Dopamine is probably the most studied neurotransmitter, and yet the neuroscience literature contains a huge variety of perspectives on its functional role. This post summarizes a systems-level perspective on the function of dopamine that has motivated several successful drug studies and informed the construction of artificial neural network models. The details of this perspective are maddeningly complex (at least for me), which is why I thought it would be useful to summarize it here, in the simplest terms possible.
There are at least two ways to talk about dopamine release. We can talk about the average amount of dopamine available over a relatively long period of time (known as “tonic dopamine levels”), or we can talk about how much is being released in a given burst of neuronal firing (known as “phasic release”). Phasic release of dopamine is often thought to encode “reward prediction error” – some very compelling experiments show that dopamine is released in bursts when animals underestimate the reward of an event, but sharply dips in activity when animals overestimate or do not receive an expected reward from a given event.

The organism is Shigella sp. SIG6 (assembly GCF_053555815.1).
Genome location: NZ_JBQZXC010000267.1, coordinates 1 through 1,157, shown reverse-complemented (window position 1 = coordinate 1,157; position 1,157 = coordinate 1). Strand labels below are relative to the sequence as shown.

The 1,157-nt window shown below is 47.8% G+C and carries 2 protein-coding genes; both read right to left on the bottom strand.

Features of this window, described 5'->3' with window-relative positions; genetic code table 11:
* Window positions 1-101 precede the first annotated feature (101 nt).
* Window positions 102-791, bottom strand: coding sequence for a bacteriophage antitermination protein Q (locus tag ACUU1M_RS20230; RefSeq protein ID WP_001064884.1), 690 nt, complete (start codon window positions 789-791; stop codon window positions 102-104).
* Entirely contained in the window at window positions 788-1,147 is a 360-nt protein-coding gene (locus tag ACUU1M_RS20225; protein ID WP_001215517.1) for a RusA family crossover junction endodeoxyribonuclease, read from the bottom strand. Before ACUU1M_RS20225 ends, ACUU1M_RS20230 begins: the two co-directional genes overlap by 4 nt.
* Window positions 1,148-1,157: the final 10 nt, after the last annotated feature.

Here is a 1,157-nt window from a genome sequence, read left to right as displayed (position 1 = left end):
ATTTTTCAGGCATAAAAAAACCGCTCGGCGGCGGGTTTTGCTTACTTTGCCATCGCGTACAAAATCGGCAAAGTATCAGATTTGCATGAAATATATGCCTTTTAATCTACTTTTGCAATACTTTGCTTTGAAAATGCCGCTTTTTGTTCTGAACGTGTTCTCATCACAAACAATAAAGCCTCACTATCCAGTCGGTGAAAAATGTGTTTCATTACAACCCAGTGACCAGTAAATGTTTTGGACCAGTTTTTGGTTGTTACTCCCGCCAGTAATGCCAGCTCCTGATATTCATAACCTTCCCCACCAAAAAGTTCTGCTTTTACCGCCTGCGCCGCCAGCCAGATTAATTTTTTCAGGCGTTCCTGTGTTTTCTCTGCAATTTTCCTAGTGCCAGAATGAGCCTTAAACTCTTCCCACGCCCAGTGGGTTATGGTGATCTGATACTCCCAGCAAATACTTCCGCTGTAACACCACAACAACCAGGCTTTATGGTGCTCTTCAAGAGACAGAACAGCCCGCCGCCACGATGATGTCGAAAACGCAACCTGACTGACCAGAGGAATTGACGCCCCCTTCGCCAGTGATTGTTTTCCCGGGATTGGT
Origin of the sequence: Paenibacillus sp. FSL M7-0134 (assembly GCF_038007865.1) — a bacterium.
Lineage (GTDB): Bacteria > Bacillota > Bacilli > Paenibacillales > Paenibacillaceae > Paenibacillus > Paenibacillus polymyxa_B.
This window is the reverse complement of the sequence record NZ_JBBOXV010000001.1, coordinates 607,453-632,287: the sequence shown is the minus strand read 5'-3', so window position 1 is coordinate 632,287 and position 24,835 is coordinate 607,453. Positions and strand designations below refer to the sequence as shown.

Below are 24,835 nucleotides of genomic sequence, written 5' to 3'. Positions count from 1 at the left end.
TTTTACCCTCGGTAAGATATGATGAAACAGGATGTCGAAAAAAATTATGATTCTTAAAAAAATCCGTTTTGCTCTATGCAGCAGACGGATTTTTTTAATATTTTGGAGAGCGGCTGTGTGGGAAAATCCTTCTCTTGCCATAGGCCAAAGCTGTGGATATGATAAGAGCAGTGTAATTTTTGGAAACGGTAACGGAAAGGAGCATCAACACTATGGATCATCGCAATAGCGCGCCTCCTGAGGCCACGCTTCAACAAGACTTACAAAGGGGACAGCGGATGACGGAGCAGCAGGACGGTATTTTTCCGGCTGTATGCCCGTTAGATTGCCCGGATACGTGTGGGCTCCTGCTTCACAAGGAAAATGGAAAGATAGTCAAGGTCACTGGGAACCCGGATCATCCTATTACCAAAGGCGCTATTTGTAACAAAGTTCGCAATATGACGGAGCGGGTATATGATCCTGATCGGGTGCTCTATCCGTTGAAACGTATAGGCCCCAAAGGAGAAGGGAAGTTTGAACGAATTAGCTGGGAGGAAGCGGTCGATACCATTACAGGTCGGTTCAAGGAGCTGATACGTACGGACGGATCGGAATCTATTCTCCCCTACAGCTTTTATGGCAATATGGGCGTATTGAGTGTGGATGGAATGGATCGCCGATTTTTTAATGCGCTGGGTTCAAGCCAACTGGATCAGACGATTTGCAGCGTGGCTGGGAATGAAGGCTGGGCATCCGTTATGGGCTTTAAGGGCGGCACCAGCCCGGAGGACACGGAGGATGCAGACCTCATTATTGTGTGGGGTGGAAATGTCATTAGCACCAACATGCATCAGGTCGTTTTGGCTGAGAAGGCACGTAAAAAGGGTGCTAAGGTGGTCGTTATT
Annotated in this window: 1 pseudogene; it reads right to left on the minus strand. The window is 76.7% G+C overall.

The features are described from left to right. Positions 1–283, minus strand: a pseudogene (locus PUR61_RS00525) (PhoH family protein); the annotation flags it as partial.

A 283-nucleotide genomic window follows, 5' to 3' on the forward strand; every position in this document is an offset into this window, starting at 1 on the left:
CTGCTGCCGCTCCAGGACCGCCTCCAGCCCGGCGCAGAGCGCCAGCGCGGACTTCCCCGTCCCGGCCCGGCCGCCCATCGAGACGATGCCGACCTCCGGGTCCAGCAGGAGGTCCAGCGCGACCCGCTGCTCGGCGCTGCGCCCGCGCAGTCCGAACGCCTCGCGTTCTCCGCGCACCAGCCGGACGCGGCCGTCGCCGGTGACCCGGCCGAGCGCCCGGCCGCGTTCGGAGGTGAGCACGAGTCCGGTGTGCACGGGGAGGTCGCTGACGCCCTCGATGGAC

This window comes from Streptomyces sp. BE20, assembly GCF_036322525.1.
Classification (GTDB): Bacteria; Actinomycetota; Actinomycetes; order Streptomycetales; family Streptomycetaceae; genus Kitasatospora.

But it’s also important to distinguish between phasic and tonic dopamine because they are often argued to have different (and even contradictory) effects. For example, some argue that increases in tonic dopamine cause inappropriately frequent updating of working memory, leading to distractibility. In contrast, increases in phasic dopamine may cause more effective updating of task-relevant information, leading to improved working memory.
So, how exactly do tonic and phasic dopamine interact? At first blush, tonic dopamine seems like the temporal derivative of phasic dopamine: as more dopamine is released in a given burst, the tonic level of dopamine increases. But there are very important nuances here. For example, This 2002 article by Cohen Braver & Brown argues that higher tonic dopamine levels are likely to be associated with relatively lower effects of phasic release, perhaps due to a kind of nonlinear “saturation” effect: if more dopamine is already available in the synaptic cleft, then the additional phasic release of DA is likely to have a smaller effect.
More recent analysis by Frank & O’Reilly gives a better idea of how complex the effects of dopamine may truly be. This model extends earlier work by specifying exactly how two distinct dopaminergic pathways may control working memory and learning.